When Jackson County Supervisors Ken Taylor and Randy Bosarge had Billy Guice explain his appearance at an ex parte hearing, he justified it by claiming that there was an “order authorizing ex parte communications.” Guice did not say which judge entered the order, nor in which case it had been entered. It would seem Guice had a “get out of jail free” card.
SRHS Watch scrutinized the dockets of both the federal and chancery courts and could find no order bearing any similarity to what Guice described.
You might think that if such an order existed, it would be a great defense to scurrilous claims. If the Mississippi Supreme Court ordered you to explain your conduct at such ex parte hearings, you could point to a court order and simply say “the judge authorized this and I followed his order.” We waited for Guice’s response to see which order he was talking about.
Guice spends 22 pages in his response to the Supreme Court. Nowhere within those 22 pages does Guice make the claim that his actions were sanctioned by, or pursuant to, an “order authorizing ex parte communications.” A “get out of jail free” order that existed a week ago has now magically vanished.
We are left with a few questions:
- Which court provided such an order?
- Where may a copy of such an order be found?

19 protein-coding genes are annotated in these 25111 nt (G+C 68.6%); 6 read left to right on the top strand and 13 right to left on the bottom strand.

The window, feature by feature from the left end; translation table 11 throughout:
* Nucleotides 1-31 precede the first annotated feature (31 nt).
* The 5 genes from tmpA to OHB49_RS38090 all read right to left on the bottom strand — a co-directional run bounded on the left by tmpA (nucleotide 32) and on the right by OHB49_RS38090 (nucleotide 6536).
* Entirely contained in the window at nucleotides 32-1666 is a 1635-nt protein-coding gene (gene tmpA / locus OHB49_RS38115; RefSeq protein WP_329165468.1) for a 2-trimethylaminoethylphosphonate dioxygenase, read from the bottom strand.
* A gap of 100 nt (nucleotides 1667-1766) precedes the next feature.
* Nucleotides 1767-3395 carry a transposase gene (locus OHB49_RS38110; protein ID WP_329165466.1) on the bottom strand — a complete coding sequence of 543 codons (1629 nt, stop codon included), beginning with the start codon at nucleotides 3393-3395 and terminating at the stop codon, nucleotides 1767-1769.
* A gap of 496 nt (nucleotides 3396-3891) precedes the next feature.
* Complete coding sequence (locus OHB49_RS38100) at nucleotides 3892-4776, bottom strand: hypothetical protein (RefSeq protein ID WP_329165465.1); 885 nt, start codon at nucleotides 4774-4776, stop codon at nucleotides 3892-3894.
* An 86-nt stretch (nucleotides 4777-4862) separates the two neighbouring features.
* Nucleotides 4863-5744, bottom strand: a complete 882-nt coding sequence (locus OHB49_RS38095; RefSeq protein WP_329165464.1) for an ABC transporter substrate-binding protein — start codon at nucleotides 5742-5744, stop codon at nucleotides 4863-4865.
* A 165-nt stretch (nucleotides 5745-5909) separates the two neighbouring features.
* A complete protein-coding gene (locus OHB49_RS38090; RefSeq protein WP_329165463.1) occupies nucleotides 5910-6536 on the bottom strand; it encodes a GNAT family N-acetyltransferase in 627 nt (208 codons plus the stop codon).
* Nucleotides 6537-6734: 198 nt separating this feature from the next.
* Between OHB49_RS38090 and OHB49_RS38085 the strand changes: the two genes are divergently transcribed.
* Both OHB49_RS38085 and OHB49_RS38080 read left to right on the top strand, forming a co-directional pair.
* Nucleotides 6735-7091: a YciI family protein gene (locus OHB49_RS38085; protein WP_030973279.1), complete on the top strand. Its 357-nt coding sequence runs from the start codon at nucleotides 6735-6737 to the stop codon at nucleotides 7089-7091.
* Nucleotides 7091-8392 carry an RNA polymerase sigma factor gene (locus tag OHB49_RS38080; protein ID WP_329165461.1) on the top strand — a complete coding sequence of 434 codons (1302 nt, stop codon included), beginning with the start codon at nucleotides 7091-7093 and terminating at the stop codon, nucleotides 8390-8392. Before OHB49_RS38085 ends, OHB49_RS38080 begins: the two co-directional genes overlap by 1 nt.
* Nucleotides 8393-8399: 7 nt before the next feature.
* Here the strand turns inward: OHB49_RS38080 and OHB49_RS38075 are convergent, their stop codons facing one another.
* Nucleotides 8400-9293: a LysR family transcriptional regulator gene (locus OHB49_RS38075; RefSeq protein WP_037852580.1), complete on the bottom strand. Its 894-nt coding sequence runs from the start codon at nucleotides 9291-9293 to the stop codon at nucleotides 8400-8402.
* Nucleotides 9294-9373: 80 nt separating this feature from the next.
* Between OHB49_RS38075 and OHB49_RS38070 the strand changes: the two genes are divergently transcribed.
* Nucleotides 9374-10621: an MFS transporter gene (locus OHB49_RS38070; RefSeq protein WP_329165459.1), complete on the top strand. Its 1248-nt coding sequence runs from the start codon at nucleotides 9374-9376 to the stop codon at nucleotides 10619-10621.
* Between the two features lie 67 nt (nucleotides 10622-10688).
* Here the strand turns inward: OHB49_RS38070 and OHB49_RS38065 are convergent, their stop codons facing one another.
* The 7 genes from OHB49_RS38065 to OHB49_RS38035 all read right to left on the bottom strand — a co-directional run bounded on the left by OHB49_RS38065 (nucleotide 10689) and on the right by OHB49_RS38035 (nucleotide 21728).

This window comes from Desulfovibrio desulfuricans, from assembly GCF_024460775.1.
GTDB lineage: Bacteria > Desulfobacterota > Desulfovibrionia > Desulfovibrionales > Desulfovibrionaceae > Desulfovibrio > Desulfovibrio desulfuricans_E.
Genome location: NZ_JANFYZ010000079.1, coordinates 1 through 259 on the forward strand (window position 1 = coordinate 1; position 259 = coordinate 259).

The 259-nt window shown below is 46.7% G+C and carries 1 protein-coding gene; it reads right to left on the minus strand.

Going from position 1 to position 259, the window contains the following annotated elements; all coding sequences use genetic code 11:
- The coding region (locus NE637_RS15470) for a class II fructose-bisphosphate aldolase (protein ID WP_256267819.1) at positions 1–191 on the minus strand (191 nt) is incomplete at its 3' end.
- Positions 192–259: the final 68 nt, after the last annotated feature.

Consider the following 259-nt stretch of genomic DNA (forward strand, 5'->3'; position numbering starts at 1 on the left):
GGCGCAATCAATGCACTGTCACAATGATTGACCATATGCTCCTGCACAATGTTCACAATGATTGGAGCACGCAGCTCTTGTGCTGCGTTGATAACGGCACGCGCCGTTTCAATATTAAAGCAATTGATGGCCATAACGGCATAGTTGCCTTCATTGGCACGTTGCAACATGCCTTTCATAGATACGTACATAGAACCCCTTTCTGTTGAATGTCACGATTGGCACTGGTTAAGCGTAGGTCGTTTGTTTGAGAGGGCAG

- Why did Guice not mention this order in his response to the Supreme Court?
- Are taxpayers footing the bill for Guice’s 22 page defense?
- Was Guice lying to the JCBOS and also lying to the public?
The last question is one that all supervisors should be asking. Guice represents not only the supervisors, but the county and taxpayers. As an attorney for a public body, he has specials duties and obligations. He also has a duty of truthfulness.
The Mississippi Rules of Professional Conduct section 4.1 states:
In the course of representing a client a lawyer shall not knowingly:
(a) make a false statement of material fact or law to a third person; or
(b) fail to disclose a material fact to a third person when disclosure is necessary to avoid assisting a criminal or fraudulent act by a client.
The JCBOS should demand answers from Guice.